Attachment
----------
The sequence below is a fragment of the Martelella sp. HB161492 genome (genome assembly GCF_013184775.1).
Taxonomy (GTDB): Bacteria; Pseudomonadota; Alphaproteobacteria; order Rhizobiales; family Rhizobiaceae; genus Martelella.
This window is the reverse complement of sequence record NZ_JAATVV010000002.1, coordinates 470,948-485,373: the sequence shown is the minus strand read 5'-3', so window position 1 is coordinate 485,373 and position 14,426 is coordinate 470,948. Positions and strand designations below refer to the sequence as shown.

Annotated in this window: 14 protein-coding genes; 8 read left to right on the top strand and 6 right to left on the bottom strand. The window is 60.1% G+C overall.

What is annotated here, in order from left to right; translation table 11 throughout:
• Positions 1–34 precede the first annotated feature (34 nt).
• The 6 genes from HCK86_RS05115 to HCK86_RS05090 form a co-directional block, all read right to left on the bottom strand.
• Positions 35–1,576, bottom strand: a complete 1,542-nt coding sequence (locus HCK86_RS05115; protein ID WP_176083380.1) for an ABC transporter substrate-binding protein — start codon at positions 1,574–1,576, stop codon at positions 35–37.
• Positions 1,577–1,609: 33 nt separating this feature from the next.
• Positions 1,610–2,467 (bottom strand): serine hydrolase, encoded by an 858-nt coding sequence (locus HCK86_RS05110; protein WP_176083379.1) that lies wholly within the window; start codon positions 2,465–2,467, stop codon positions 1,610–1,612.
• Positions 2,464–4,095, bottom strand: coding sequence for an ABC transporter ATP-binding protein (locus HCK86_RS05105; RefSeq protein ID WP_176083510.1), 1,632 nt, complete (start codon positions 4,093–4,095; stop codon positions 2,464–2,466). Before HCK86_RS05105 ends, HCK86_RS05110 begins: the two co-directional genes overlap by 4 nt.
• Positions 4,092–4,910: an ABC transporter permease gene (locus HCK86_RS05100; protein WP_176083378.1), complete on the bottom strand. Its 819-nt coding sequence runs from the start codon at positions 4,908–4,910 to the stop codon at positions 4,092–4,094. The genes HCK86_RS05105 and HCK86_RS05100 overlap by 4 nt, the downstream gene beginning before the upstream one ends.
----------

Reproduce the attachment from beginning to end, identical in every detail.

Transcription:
The sequence below is a fragment of the Martelella sp. HB161492 genome (genome assembly GCF_013184775.1).
Taxonomy (GTDB): Bacteria; Pseudomonadota; Alphaproteobacteria; order Rhizobiales; family Rhizobiaceae; genus Martelella.
This window is the reverse complement of sequence record NZ_JAATVV010000002.1, coordinates 470,948-485,373: the sequence shown is the minus strand read 5'-3', so window position 1 is coordinate 485,373 and position 14,426 is coordinate 470,948. Positions and strand designations below refer to the sequence as shown.

Annotated in this window: 14 protein-coding genes; 8 read left to right on the top strand and 6 right to left on the bottom strand. The window is 60.1% G+C overall.

What is annotated here, in order from left to right; translation table 11 throughout:
• Positions 1–34 precede the first annotated feature (34 nt).
• The 6 genes from HCK86_RS05115 to HCK86_RS05090 form a co-directional block, all read right to left on the bottom strand.
• Positions 35–1,576, bottom strand: a complete 1,542-nt coding sequence (locus HCK86_RS05115; protein ID WP_176083380.1) for an ABC transporter substrate-binding protein — start codon at positions 1,574–1,576, stop codon at positions 35–37.
• Positions 1,577–1,609: 33 nt separating this feature from the next.
• Positions 1,610–2,467 (bottom strand): serine hydrolase, encoded by an 858-nt coding sequence (locus HCK86_RS05110; protein WP_176083379.1) that lies wholly within the window; start codon positions 2,465–2,467, stop codon positions 1,610–1,612.
• Positions 2,464–4,095, bottom strand: coding sequence for an ABC transporter ATP-binding protein (locus HCK86_RS05105; RefSeq protein ID WP_176083510.1), 1,632 nt, complete (start codon positions 4,093–4,095; stop codon positions 2,464–2,466). Before HCK86_RS05105 ends, HCK86_RS05110 begins: the two co-directional genes overlap by 4 nt.
• Positions 4,092–4,910: an ABC transporter permease gene (locus HCK86_RS05100; protein WP_176083378.1), complete on the bottom strand. Its 819-nt coding sequence runs from the start codon at positions 4,908–4,910 to the stop codon at positions 4,092–4,094. The genes HCK86_RS05105 and HCK86_RS05100 overlap by 4 nt, the downstream gene beginning before the upstream one ends.